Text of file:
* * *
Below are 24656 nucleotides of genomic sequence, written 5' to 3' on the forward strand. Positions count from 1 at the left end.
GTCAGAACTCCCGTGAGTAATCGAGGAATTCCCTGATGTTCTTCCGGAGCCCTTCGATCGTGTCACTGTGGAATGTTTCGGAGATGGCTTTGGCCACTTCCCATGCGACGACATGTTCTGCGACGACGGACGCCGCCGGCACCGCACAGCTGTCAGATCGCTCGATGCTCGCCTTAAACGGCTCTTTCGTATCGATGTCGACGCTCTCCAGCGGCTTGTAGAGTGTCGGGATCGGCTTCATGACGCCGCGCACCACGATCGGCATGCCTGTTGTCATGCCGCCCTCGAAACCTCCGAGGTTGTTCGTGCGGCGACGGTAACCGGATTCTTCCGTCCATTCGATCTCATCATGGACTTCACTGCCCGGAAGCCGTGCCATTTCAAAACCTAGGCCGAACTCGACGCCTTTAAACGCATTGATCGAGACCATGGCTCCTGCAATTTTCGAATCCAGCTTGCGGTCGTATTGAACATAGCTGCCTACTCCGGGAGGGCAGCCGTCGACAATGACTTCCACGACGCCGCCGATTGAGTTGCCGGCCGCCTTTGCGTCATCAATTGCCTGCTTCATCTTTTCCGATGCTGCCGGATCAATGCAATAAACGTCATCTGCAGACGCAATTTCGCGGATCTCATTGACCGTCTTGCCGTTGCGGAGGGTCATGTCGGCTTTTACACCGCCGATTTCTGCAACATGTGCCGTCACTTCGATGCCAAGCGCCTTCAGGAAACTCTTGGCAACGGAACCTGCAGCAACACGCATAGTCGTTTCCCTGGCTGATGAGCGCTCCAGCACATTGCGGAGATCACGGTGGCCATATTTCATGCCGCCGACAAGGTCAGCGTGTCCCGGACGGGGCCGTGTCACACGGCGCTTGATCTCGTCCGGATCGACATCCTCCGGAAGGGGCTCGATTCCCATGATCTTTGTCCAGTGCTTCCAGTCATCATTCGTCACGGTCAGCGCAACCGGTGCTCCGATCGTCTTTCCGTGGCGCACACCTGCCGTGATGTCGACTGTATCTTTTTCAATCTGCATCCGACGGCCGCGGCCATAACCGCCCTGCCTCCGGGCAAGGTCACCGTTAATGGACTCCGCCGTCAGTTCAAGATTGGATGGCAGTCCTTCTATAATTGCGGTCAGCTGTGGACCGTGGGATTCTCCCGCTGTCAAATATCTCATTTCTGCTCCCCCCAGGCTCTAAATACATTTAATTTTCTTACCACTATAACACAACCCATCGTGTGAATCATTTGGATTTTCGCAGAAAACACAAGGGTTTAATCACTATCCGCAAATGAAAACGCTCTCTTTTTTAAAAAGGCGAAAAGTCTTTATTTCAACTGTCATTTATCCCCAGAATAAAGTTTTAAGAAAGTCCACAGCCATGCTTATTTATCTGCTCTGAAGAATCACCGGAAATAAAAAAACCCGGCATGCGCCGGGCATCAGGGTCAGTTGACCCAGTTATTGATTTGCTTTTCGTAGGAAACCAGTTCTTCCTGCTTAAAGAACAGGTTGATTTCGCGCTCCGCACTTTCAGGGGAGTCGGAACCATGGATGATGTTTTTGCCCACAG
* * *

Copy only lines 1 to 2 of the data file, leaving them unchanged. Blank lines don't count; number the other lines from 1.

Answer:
Below are 24656 nucleotides of genomic sequence, written 5' to 3' on the forward strand. Positions count from 1 at the left end.
GTCAGAACTCCCGTGAGTAATCGAGGAATTCCCTGATGTTCTTCCGGAGCCCTTCGATCGTGTCACTGTGGAATGTTTCGGAGATGGCTTTGGCCACTTCCCATGCGACGACATGTTCTGCGACGACGGACGCCGCCGGCACCGCACAGCTGTCAGATCGCTCGATGCTCGCCTTAAACGGCTCTTTCGTATCGATGTCGACGCTCTCCAGCGGCTTGTAGAGTGTCGGGATCGGCTTCATGACGCCGCGCACCACGATCGGCATGCCTGTTGTCATGCCGCCCTCGAAACCTCCGAGGTTGTTCGTGCGGCGACGGTAACCGGATTCTTCCGTCCATTCGATCTCATCATGGACTTCACTGCCCGGAAGCCGTGCCATTTCAAAACCTAGGCCGAACTCGACGCCTTTAAACGCATTGATCGAGACCATGGCTCCTGCAATTTTCGAATCCAGCTTGCGGTCGTATTGAACATAGCTGCCTACTCCGGGAGGGCAGCCGTCGACAATGACTTCCACGACGCCGCCGATTGAGTTGCCGGCCGCCTTTGCGTCATCAATTGCCTGCTTCATCTTTTCCGATGCTGCCGGATCAATGCAATAAACGTCATCTGCAGACGCAATTTCGCGGATCTCATTGACCGTCTTGCCGTTGCGGAGGGTCATGTCGGCTTTTACACCGCCGATTTCTGCAACATGTGCCGTCACTTCGATGCCAAGCGCCTTCAGGAAACTCTTGGCAACGGAACCTGCAGCAACACGCATAGTCGTTTCCCTGGCTGATGAGCGCTCCAGCACATTGCGGAGATCACGGTGGCCATATTTCATGCCGCCGACAAGGTCAGCGTGTCCCGGACGGGGCCGTGTCACACGGCGCTTGATCTCGTCCGGATCGACATCCTCCGGAAGGGGCTCGATTCCCATGATCTTTGTCCAGTGCTTCCAGTCATCATTCGTCACGGTCAGCGCAACCGGTGCTCCGATCGTCTTTCCGTGGCGCACACCTGCCGTGATGTCGACTGTATCTTTTTCAATCTGCATCCGACGGCCGCGGCCATAACCGCCCTGCCTCCGGGCAAGGTCACCGTTAATGGACTCCGCCGTCAGTTCAAGATTGGATGGCAGTCCTTCTATAATTGCGGTCAGCTGTGGACCGTGGGATTCTCCCGCTGTCAAATATCTCATTTCTGCTCCCCCCAGGCTCTAAATACATTTAATTTTCTTACCACTATAACACAACCCATCGTGTGAATCATTTGGATTTTCGCAGAAAACACAAGGGTTTAATCACTATCCGCAAATGAAAACGCTCTCTTTTTTAAAAAGGCGAAAAGTCTTTATTTCAACTGTCATTTATCCCCAGAATAAAGTTTTAAGAAAGTCCACAGCCATGCTTATTTATCTGCTCTGAAGAATCACCGGAAATAAAAAAACCCGGCATGCGCCGGGCATCAGGGTCAGTTGACCCAGTTATTGATTTGCTTTTCGTAGGAAACCAGTTCTTCCTGCTTAAAGAACAGGTTGATTTCGCGCTCCGCACTTTCAGGGGAGTCGGAACCATGGATGATGTTTTTGCCCACAG